JERUSALEM - Israel will delay its evacuation of the Jewish settlements in the Gaza Strip until mid-August, Prime Minister Ariel Sharon said yesterday.
Sharon's government had for some time been strongly hinting that it would delay the start of the pullout by about three weeks in deference to a Jewish religious commemoration. Most of the settlers who will be evacuated are observant Jews.
The withdrawal was to have begun July 25, but that would have meant that the 21 settlements of Gaza, together with four smaller ones in the northern West Bank, would be uprooted during a mourning period ending with the fast day of Tisha B'Av. It commemorates the destruction of the first and second Jewish temples in Jerusalem and is traditionally associated with a host of other historical misfortunes to befall the Jews.
Sharon's government apparently decided that uprooting communities during a religious observance whose chief themes are lamentation, loss and exile would be too great an affront to the already volatile sensibilities of the settlers.
"The evacuation will be carried out with consideration to the mourning period," Sharon told Israeli television. That was interpreted to mean the pullout could start on or after Aug. 15, but the prime minister refused to be more specific.
"Aug. 15, or 17, or 16 - I don't want to commit myself to an exact date," he said.
Although the announcement of a delay had been expected for weeks, its timing, just in advance of a pair of national holidays, appeared to be aimed at quelling any further debate on the matter.
Israelis begin solemn observances of Memorial Day tonight. The next evening marks the much more festive start of Independence Day. Israeli national days, like Jewish holidays, are observed from dusk to dusk.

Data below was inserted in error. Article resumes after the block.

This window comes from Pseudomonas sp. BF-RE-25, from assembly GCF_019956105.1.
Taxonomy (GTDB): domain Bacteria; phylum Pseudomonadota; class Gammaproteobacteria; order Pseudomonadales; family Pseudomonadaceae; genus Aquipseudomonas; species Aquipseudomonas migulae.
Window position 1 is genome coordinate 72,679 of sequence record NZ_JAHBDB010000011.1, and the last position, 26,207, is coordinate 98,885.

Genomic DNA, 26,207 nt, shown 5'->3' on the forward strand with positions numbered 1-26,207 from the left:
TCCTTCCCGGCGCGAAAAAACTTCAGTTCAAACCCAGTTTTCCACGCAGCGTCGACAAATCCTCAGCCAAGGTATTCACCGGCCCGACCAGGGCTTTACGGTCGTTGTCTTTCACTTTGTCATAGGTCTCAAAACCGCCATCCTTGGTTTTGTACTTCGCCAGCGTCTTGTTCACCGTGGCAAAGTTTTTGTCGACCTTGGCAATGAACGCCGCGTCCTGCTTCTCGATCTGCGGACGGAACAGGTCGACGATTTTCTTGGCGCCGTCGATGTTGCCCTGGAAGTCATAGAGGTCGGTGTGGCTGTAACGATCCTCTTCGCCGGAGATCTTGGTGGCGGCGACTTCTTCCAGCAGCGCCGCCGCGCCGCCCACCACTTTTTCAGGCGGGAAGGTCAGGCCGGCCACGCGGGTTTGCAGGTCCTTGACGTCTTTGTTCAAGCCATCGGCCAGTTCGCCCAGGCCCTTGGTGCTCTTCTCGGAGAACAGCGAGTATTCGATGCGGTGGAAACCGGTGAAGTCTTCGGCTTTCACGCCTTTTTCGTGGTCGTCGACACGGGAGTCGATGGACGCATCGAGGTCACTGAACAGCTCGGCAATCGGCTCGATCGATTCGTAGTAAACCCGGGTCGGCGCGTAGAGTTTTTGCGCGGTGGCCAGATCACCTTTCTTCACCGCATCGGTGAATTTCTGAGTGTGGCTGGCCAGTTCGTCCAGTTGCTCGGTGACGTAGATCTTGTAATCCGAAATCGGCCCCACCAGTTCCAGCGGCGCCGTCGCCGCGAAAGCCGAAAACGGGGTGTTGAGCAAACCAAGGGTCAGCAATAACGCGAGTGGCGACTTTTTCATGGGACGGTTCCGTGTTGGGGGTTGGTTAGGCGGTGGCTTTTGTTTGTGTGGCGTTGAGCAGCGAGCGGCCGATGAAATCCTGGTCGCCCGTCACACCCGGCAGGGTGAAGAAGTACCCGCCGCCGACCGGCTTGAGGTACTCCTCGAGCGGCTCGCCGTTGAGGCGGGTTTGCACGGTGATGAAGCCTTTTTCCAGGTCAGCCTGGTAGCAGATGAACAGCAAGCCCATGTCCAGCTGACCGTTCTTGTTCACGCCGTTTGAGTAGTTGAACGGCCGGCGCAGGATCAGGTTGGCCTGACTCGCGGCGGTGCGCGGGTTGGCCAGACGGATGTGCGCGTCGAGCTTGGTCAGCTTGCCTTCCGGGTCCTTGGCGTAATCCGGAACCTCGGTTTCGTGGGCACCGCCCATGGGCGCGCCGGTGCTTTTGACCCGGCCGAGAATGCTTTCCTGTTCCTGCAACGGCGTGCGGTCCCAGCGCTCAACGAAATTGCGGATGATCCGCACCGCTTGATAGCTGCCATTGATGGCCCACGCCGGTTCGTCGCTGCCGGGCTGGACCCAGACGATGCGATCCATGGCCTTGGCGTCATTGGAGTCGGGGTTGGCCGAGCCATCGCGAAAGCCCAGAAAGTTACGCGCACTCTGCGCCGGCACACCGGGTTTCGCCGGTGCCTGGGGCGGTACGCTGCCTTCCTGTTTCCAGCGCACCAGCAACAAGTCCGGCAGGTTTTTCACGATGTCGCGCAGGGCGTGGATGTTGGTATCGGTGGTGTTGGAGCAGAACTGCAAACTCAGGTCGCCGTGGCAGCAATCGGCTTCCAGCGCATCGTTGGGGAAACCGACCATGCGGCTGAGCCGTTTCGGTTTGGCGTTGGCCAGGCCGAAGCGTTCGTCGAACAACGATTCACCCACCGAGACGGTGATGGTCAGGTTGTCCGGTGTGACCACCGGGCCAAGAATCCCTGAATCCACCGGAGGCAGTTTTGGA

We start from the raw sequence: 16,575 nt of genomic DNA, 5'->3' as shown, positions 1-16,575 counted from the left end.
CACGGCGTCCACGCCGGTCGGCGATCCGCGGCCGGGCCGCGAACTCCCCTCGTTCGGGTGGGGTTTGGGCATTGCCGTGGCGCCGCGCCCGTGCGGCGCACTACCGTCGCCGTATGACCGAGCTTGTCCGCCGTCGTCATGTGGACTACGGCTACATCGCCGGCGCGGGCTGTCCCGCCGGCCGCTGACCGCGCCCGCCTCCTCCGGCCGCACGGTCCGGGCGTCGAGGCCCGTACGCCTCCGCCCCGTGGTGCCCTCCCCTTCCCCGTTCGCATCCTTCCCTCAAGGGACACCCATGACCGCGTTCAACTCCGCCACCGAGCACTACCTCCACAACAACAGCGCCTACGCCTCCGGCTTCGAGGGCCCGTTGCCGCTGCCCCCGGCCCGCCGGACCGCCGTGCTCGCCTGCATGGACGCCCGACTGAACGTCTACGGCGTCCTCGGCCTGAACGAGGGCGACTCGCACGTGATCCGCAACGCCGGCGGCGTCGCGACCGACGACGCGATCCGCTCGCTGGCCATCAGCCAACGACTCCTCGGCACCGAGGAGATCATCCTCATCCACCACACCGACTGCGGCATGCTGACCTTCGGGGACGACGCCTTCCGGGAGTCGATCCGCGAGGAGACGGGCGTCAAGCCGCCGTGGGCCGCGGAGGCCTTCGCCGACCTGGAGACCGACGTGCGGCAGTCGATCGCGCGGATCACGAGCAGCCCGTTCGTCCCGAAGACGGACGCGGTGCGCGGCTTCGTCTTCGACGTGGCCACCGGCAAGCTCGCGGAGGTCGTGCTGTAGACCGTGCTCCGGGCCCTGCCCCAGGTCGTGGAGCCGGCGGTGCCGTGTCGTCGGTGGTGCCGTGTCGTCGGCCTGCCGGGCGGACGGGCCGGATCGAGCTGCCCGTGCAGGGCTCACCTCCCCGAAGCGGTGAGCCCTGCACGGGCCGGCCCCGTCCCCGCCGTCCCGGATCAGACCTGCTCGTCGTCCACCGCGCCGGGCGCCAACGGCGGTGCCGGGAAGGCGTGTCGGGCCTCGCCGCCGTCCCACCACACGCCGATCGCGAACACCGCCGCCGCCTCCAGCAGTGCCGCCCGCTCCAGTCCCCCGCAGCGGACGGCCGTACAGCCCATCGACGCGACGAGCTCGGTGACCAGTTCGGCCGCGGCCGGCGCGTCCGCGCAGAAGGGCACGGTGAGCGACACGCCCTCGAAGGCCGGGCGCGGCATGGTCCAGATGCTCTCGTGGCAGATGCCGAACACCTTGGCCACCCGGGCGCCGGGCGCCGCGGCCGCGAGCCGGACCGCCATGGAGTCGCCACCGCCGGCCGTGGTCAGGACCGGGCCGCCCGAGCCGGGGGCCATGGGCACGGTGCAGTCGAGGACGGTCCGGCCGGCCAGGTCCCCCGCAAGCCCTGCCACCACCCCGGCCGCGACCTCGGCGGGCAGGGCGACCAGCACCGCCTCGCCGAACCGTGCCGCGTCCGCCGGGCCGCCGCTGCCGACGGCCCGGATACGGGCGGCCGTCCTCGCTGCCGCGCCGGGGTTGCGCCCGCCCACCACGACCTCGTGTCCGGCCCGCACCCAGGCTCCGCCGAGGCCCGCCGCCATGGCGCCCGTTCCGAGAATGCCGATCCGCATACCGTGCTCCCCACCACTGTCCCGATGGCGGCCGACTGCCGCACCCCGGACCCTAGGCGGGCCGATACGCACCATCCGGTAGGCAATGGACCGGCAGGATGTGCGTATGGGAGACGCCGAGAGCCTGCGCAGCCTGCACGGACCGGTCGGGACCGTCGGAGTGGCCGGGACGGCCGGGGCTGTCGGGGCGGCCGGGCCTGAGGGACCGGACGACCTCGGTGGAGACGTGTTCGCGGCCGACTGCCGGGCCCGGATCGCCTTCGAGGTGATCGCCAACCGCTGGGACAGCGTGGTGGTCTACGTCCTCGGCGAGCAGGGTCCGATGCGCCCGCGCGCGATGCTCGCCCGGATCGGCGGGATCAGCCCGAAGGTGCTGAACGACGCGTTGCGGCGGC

Reflecting high-level anxiety that the Gaza pullout will be marked by civil unrest, divisiveness and perhaps a significant level of violence, Israeli authorities took the unusual step of placing a prominent Jewish militant in "administrative detention," jailing him without charges or a trial.
Authorities said yesterday that the intention was to hold Neria Ofan, 34, a West Bank settler, until the end of September, by which time the withdrawal is expected to be complete. Ofan was detained by Israeli troops Sunday at a West Bank roadblock.
Israeli media reported yesterday that Ofan was caught with weapons in his possession and was suspected of involvement in right-wing extremist activities. The reports also cited security sources as saying that dozens of known militants might be jailed in advance of the Gaza withdrawal.
Although Israel has commonly employed the practice of administrative detention against Palestinians, it is almost never invoked against Israeli citizens. Some legal commentators cautioned that its use could prove a slippery slope.
"I believe that a democracy shouldn't use this tool ... except in very extreme cases," Israel's pre-eminent legal commentator, Moshe Negby, told Israel Radio. "There's definitely a feeling here that the courts are a rubber-stamp, to a great extent."
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